Kia ora! Welcome to the first Moranadu entry from the Southern Hemisphere. I have been in New Zealand for six days now. It feels like much longer.
The flights weren’t nearly as bad as I had feared. I flew from Boston to Washington/Dulles to LAX to Auckland. Apparently, the whole of the United States and the most of the South Pacific decided to be cloudy just to make the views from my window as boring as possible. The only cool things I saw in the USA were LA at night (been there, seen that) and Catalina Island lit up by moonlight. I managed to sleep most of the way from LA to Auckland. Tylenol PM, how do I love thee? The sun came up just as we passed the International Date Line. The first land I spotted was a bunch of huge rocks, followed by rolling green hills and valleys filled with fog. Very pretty.
I made it through customs with little fuss, and it was on to Auckland. Ah, Auckland! Unremarkable Auckland! Actually, Queen Street! Unremarkable Queen Street! Queen Street is the main drag of Auckland that rolls quite steeply down a large hill to the harbor. It could be the main drag of any large western city. American businesses are everywhere – even Dunkin Donuts! How is it that New England’s great institution of fried, sugary pastries and addictive coffee found a market in the most isolated nation on Earth yet was nowhere to be found in Los Angeles? The Kiwi accents were the only indicators that I had left North America. Queen Street sucks.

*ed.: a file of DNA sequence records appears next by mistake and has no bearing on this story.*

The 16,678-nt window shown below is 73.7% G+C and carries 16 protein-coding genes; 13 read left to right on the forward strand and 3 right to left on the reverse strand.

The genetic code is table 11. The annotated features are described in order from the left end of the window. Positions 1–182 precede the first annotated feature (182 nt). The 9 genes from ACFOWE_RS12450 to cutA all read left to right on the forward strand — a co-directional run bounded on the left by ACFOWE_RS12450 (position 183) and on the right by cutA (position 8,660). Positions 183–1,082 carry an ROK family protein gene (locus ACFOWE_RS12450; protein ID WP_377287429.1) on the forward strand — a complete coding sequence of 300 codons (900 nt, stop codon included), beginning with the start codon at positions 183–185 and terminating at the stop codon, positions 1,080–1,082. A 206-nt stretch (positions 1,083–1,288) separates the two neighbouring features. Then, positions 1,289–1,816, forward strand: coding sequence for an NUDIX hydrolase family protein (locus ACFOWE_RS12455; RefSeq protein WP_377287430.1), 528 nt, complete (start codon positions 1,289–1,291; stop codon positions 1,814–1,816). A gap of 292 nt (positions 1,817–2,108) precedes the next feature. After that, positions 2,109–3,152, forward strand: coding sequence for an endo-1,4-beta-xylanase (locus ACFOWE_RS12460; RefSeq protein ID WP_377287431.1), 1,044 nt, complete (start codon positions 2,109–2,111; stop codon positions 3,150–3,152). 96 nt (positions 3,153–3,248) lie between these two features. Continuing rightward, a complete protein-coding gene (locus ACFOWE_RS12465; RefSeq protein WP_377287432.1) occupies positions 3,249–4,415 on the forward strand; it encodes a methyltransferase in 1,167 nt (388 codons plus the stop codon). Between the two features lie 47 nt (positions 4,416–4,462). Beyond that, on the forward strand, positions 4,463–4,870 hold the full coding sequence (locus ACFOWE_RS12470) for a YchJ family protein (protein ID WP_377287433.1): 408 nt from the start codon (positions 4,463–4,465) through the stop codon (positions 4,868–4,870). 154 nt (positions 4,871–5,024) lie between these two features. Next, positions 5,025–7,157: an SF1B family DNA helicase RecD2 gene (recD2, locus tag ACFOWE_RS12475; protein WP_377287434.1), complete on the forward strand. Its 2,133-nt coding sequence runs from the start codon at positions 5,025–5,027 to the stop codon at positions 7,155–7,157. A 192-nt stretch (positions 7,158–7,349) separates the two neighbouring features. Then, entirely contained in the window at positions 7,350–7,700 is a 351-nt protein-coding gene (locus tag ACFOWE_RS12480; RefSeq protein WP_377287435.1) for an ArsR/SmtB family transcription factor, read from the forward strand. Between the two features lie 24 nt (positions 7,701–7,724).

I decided to caffeinate myself through my first day, thus making jet lag My Bitch. Soon I discovered that with an 18-hour time difference, jet lag is no one’s Bitch - least of all mine. Delirium set in around 11AM during my orientation at the International Exchange Program’s headquarters. They were giving us the rundown on New Zealand’s varied regions and job opportunities when speech became slurry and hands unsteady. I went through three copies of a bank account application before I spelled my name correctly. Still, I fought off sleep through the afternoon and collapsed at around 9PM.